The aim of health care is to achieve the best health outcomes in the most efficient manner, and the challenge for today's health delivery systems is to increase productivity and quality of care without increasing the economic costs.
Assessment of the quality of health care needs complex measures of the structure (staff, equipment, organization), the process (technical quality) and the outcomes (effectiveness, satisfaction, functional status, quality of life).
Health care delivery depends on efficient communication and cooperation amongst patients, health care services and professionals; this matter is particularly critical regarding chronic disorders in which effective shared-care is pursued by multiple health care providers and professionals, enabling the patient to become actively involved in the process of their care. The effective share of related information is highly facilitated by the operation of an electronic patient record and a telem-atic infrastructure.
Health care delivery is moving towards disease management, focused on a patient-oriented approach, illness prevention promoting good health and managing long-term care, all of which require integrated activities from generalists, specialists and other health care professionals. This type of care requires effective coordination and an interrelated, multidisciplinary approach.
In addition, the implementation of effective strategies for continuous quality improvement takes advantage of four main areas: (1) efficient use of health care resources (e.g. eliminating practices that are clearly harmful, or without known benefits); (2) linking clinical research to clinical practice (evidence-based care); (3) application of new concepts for improvement of care (the process of care must comply with the 'best practice', including solid methods to monitor and assess the outcomes); and (4) changing clinical practice (design of appropriate models for the management of health care services, based in valid, scientific information).
At a meeting held in St Vincent, Italy, in October 1989, representatives of government health departments and patients' organizations from all European countries met diabetes experts to discuss a set of recommendations - the St Vincent Declaration,1 a joint initiative of the World Health Organization-Europe and the International Diabetes Federation-Europe (WHO/IDF) - with the intention of creating conditions allowing major reductions in deaths and the burden caused by diabetes mellitus. The declaration meant an important step forward in the general improvement in the quality of delivery of diabetes health care.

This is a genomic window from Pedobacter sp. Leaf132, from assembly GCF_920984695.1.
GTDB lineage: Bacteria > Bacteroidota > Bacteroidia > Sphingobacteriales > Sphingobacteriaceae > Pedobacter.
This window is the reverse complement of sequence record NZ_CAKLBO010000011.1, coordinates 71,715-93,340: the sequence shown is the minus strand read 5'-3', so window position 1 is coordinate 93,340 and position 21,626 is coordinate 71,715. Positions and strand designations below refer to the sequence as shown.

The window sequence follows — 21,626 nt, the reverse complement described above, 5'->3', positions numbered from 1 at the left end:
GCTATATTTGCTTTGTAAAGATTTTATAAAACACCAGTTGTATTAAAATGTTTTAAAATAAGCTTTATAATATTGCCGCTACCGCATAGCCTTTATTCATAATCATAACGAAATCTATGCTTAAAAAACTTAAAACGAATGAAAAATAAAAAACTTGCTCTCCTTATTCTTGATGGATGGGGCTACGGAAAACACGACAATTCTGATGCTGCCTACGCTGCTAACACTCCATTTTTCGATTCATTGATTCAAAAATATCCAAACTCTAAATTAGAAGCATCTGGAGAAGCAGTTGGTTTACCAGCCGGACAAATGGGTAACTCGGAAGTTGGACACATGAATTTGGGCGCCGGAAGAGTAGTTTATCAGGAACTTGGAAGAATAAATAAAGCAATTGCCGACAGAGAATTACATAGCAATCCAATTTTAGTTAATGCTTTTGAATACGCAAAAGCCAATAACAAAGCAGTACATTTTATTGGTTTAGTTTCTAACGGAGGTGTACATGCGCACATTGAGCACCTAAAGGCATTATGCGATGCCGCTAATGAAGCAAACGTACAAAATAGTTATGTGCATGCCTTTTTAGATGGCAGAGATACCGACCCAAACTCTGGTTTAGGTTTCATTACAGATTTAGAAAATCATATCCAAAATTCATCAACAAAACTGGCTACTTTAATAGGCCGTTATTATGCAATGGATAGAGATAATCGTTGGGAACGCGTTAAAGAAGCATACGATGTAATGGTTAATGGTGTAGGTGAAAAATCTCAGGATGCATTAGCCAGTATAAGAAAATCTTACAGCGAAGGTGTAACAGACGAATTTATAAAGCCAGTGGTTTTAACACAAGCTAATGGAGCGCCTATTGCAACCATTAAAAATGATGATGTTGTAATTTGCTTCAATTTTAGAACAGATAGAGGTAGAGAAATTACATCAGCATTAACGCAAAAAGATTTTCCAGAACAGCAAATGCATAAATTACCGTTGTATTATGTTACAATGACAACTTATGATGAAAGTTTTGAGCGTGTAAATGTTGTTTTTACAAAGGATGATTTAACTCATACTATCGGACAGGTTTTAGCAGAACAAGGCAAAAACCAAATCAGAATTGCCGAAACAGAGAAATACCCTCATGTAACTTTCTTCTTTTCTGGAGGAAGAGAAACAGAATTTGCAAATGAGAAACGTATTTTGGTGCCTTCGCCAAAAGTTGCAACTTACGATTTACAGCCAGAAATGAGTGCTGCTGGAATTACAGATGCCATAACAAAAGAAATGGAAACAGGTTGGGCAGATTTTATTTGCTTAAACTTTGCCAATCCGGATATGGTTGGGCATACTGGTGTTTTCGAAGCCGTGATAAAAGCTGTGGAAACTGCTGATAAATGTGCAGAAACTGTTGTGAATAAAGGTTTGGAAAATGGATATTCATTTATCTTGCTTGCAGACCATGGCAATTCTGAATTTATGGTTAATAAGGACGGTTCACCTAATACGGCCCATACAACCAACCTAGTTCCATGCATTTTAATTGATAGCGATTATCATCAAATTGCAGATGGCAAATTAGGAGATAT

One of the main targets of the declaration was to establish monitoring and control systems using state-of-the-art information technology (IT) for quality assurance of diabetes health care provision. A European group of experts was established to design and implement mechanisms for the continuous improvement of the quality of diabetes care in Europe. The term 'continuous quality improvement' was accepted to emphasize the progressive nature of the never-ending process after reaching a determined standard. The assessment requires the comparison of care with standards that are derived from scientific evidence, consensus, good practice and clinical experience.
The St Vincent Declaration pointed out that self-monitoring results in very effective control of treatment. Later in this chapter, the quality assessment of the procedures for self-monitoring glycemic control will be reviewed in some detail.
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